Paul Dennis Brown was a tobacco specialist in the University of Maryland Extension Service and was active in the civic affairs of Charles County. Important subjects documented in the Brown family papers and photographs include the history of Charles County, the county's public library, county fairs, Physicians Memorial Hospital, the Committee for the Study of Slot Machines, and Smallwood's Retreat.
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6.50 Linear Feet (6.50 linear feet and 4 items)
6.50 Linear Feet
The Paul Dennis Brown Family papers span the years from 1879 to 1973 with the bulk covering 1940 to 1960. The collection consists of correspondence, diaries, news clippings, writings, publications, photographs, a scrapbook, blueprints, a map, and memorabilia. The correspondence to P. D. Brown consists mainly of letters regarding his retirement. The majority of the news clippings focus on Charles County history, including the annual Charles County Fair, Maryland's 1958 tercentenary celebration, southern Maryland historic homes, agriculture and tobacco. There are also several articles about the civic activities of P. D. and Margaret Brown and P. D. Brown's retirement. The scrapbook and the photographs document the Charles County Fairs, its pageants and the fair's Queen Nicotina and her Court of the Magic Weed.
Paul Dennis (P. D.) Brown was known as "Mr. Charles County" in Maryland for his many civic and agricultural activities. He was born in Somerset, Kentucky in 1892. He graduated from the University of Kentucky in 1914 where he studied agriculture. From 1914 to 1916, he was the County (Extension) Agent in Henderson County, Kentucky. From 1917 to 1919, he held the same position in Decatur County, Indiana. He and his family then moved to Maryland where he managed "Causine (or Causiens) Manor," a beef farm in Bel Alton, Maryland, from 1920 to1929. He then assumed the position of County Agent for Charles County, Maryland, a position he held until his retirement in 1959. Tobacco and trees were essential to Charles County agriculture and in 1933 and in 1956, Brown published articles detailing their importance. Following his retirement, he continued to be a leader in many county and state organizations and committees.
P. D. Brown was active in several Charles County civic organizations before and after his retirement. He advocated library service in Charles County and southern Maryland and later served on library boards and committees. He helped organize and was vice president of the Charles County Library from 1923 to 1935 and president of the Charles County Public Library Board of Trustees from 1949 to1953. Brown appeared before U.S. Congressional and Maryland legislative committees to argue for the establishment and financing of public libraries.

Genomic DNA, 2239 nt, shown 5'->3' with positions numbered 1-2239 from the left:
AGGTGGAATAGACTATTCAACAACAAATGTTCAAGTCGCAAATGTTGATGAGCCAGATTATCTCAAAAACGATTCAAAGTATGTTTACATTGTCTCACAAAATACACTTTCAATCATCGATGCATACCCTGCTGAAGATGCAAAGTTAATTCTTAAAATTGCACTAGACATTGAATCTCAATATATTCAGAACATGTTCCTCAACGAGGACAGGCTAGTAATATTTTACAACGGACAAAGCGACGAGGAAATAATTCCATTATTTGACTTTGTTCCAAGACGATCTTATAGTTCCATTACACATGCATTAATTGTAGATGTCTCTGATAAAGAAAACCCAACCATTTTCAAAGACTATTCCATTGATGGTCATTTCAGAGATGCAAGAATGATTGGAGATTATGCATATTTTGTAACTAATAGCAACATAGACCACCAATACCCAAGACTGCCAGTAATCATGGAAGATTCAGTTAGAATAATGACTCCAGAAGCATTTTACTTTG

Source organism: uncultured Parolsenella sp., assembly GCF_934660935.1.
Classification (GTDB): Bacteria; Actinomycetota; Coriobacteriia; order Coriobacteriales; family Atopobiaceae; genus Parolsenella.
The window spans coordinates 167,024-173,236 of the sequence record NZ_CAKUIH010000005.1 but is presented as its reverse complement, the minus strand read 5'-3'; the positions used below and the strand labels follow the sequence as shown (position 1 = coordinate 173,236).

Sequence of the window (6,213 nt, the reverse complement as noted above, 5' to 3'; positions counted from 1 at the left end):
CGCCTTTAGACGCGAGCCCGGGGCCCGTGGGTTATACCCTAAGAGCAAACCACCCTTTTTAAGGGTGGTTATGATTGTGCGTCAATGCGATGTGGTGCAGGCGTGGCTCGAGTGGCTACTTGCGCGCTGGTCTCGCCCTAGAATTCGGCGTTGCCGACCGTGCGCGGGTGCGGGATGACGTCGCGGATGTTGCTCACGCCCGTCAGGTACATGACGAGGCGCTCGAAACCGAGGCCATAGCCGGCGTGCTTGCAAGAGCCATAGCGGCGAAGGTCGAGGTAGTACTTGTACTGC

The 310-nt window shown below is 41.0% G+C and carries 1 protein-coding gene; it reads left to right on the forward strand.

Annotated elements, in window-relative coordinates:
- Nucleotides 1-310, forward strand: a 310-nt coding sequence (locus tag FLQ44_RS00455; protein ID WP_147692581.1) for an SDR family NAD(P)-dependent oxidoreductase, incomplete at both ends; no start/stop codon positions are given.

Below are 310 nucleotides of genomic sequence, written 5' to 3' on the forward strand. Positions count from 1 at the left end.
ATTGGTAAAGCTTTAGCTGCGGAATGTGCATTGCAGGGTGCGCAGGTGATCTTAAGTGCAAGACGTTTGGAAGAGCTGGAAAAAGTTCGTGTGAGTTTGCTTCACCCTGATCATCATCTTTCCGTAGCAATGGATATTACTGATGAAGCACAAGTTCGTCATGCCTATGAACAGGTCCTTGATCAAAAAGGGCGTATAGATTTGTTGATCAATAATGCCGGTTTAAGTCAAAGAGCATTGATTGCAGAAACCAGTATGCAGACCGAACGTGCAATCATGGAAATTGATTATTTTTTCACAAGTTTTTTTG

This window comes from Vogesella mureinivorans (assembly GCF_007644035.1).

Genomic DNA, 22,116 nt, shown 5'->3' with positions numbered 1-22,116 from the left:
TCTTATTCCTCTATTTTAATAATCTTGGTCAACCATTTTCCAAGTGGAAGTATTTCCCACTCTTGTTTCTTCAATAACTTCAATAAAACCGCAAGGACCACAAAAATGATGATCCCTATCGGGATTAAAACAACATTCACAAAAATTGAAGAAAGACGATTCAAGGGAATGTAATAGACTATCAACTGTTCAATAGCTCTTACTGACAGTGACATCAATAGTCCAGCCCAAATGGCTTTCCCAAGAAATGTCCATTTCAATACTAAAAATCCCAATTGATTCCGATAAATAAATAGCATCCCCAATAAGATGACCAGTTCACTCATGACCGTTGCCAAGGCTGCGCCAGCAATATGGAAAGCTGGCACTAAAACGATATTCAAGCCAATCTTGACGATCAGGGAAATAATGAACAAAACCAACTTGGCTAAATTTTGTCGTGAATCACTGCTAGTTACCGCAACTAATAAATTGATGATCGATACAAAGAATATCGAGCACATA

Along with others, he organized the Charles County Fair in 1924 and served on its board, holding several leadership positions for many years. He served on the Physicians Memorial Hospital Board of Directors and was its chairman from 1938 to 1948. He was chairman of the Charles County Chapter of the American Red Cross for eight years. For many years, he served as a Director of the Smallwood Foundation and participated in the restoration of Smallwood's Retreat, the home of General William Smallwood, Revolutionary War hero and a governor of Maryland. Brown also served on state committees including the Slot Machine Study Committee (1962-1963) and the Maryland Library Association Legislative and Planning Committee and serving as its chairman for many years.
He received many honors and awards. The National Association of County Agents presented him with its Distinguished Service Award in 1953. The Charles County Chamber of Commerce also recognized his outstanding civic service in the county. In 1960, he was honored by the Maryland Library Association with its Trustee Citation. The following year, the American Library Association awarded him one of two national trustee Citations of Merit for his efforts.
P. D. Brown married Margaret Berry (1894-1973), also of Kentucky on June 26, 1917. She was active in Charles County organizations, notably the La Plata Beautification Committee, the Charles County Garden Club of Maryland and the American Cancer Society, Charles County. She and P.D. Brown had three daughters: Mary Berry (born 1918), Margaret Washington (1922-1994) and Frances (1923-1941). Mary was a U. S. Navy Ensign in 1944 and later married William George Moore (1918-2004). Margaret was a writer and curator of the First Ladies collection at the Smithsonian Institution. In 1954, when she was the associate curator at the Smithsonian Institution's Division of History she escorted Queen Mother Elizabeth of Britain and Mrs. Dwight D. Eisenhower, the wife of the President, through the First Ladies exhibit. In 1956, she married Frank Edward Klapthor (1914-1994). She and her father co-authored The History of Charles County, Maryland, written in its Tercentenary Year of 1958 (La Plata: Charles County Tercentenary, Inc.). P. D. Brown died in La Plata, Maryland in 1974.
The collection is organized as six series.
The daughters of P. D. and Margaret Brown, Margaret Brown Klapthor and Mary Berry Brown Moore, donated the Papers of the Paul Dennis Brown Family to the University of Maryland Archives in College Park in 1978.
Some materials were removed in 2008 to form the Stoddert Family Papers.
The materials have been placed in acid-free folders in acid-free boxes. The photographs have been placed in Mylar sleeves. Some materials were removed in 2008 to form the Stoddert Family Papers.